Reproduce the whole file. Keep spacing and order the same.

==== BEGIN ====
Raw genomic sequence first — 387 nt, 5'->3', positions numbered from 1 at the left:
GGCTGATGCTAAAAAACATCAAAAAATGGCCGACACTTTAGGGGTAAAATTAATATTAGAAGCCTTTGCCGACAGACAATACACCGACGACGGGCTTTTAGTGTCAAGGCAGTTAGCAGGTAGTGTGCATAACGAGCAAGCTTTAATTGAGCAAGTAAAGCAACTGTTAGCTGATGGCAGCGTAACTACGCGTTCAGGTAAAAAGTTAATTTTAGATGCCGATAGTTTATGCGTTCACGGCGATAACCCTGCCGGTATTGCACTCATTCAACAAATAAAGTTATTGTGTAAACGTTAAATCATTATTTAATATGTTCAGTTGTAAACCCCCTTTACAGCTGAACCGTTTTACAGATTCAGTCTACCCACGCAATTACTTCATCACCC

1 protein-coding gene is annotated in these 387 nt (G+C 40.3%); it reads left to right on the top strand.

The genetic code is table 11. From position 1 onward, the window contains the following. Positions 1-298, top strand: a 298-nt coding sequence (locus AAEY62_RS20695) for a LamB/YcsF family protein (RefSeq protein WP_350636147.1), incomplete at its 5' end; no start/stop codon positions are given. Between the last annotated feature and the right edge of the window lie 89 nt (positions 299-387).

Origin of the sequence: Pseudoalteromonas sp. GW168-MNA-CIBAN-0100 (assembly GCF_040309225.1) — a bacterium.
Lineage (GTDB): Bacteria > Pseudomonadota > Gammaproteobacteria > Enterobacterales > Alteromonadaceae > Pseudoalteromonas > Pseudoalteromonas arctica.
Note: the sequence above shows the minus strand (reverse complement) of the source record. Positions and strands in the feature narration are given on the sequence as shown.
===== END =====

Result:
Raw genomic sequence first — 387 nt, 5'->3', positions numbered from 1 at the left:
GGCTGATGCTAAAAAACATCAAAAAATGGCCGACACTTTAGGGGTAAAATTAATATTAGAAGCCTTTGCCGACAGACAATACACCGACGACGGGCTTTTAGTGTCAAGGCAGTTAGCAGGTAGTGTGCATAACGAGCAAGCTTTAATTGAGCAAGTAAAGCAACTGTTAGCTGATGGCAGCGTAACTACGCGTTCAGGTAAAAAGTTAATTTTAGATGCCGATAGTTTATGCGTTCACGGCGATAACCCTGCCGGTATTGCACTCATTCAACAAATAAAGTTATTGTGTAAACGTTAAATCATTATTTAATATGTTCAGTTGTAAACCCCCTTTACAGCTGAACCGTTTTACAGATTCAGTCTACCCACGCAATTACTTCATCACCC

1 protein-coding gene is annotated in these 387 nt (G+C 40.3%); it reads left to right on the top strand.

The genetic code is table 11. From position 1 onward, the window contains the following. Positions 1-298, top strand: a 298-nt coding sequence (locus AAEY62_RS20695) for a LamB/YcsF family protein (RefSeq protein WP_350636147.1), incomplete at its 5' end; no start/stop codon positions are given. Between the last annotated feature and the right edge of the window lie 89 nt (positions 299-387).

Origin of the sequence: Pseudoalteromonas sp. GW168-MNA-CIBAN-0100 (assembly GCF_040309225.1) — a bacterium.
Lineage (GTDB): Bacteria > Pseudomonadota > Gammaproteobacteria > Enterobacterales > Alteromonadaceae > Pseudoalteromonas > Pseudoalteromonas arctica.
Note: the sequence above shows the minus strand (reverse complement) of the source record. Positions and strands in the feature narration are given on the sequence as shown.